The Census Bureau confirmed in a report released last week that in the United States children are more likely to live in poverty than those in any other age group. According to the new report, more than 1 in 5 children under the age of 18 lived in poverty in 2012. Poverty is especially rife in communities of color. Census data shows that 37.9 percent of black children and 33.8 percent of Hispanic children lived in poverty in 2012, while 12.3 percent of white, non-Hispanic children suffered the same conditions. Poverty rates are troublingly high for all groups of children.
It is a widely — if not universally — acknowledged truth that most new teachers walk into their first jobs not fully prepared for the classroom. They may have prepared a few lesson plans and completed their student teaching, but for the most part new teachers aren’t competent in how to establish classroom routines that minimize time-wasting, much less how to build a really effective lesson that engages kids and ensures deep learning. New teachers, like other novices in any profession, don’t know what they don’t know, which is the first step toward expertise.
Needless to say, this poses a foundational problem for a system whose success depends heavily on the expertise of individual practitioners.
All students should have access to the opportunities afforded by a great education. But for far too many young people in this country, the opportunity to go to college, find meaningful work, and live a productive life is hampered by unfair immigration policies. Participants at the Ed Trust National Conference will have a chance to hear from — and be inspired by — a group of brave, determined student advocates who are working to change this reality. Students from two grassroots organizations, United We Dream and The Dream is Now, will share the challenges they’ve faced and overcome in building momentum, urgency, and a movement on behalf of undocumented students. Register today to hear from these and other advocates from across the country who are working to ensure that all students, regardless of race, income, or background, have access to the high-quality education they need and deserve.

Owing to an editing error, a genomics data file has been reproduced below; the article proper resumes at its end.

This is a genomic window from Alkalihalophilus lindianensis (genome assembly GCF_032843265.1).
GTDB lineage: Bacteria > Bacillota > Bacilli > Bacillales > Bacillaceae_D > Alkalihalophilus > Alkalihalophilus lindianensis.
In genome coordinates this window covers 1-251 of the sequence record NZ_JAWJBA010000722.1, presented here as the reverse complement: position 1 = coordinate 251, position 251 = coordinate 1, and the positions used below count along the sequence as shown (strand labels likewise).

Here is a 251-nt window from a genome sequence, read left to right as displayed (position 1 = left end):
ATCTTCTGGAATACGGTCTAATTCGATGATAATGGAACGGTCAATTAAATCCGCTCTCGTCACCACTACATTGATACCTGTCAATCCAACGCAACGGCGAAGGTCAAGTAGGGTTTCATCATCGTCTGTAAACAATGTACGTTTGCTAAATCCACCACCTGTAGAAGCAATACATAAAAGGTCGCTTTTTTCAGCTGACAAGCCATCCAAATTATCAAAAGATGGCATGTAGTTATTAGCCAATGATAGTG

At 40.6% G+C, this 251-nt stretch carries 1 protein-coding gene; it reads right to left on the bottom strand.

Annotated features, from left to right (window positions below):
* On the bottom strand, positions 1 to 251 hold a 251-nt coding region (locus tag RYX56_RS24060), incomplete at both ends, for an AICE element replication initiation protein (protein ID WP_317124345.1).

The Senate Health, Education, Labor, and Pensions (HELP) committee starts a list of planned hearings this week on topics related to the reauthorization of the Higher Education Act (HEA), which was last reauthorized in 2008. The focus, given the growing concerns around rising tuition and President Obama’s recent call for more accountability in higher education, will be on college access and affordability. Today is the first hearing on accreditation. Future hearings, to be announced, will cover other topics like financial aid and teacher preparation programs, two areas where The Education Trust hopes lawmakers focus their attention.
It’s that time of year again when Harvard and Princeton do-si-do at the top of the U.S. News & World Report rankings while critics bemoan the validity of such measures. (Some even counter U.S News with their own rankings — à la Washington Monthly.)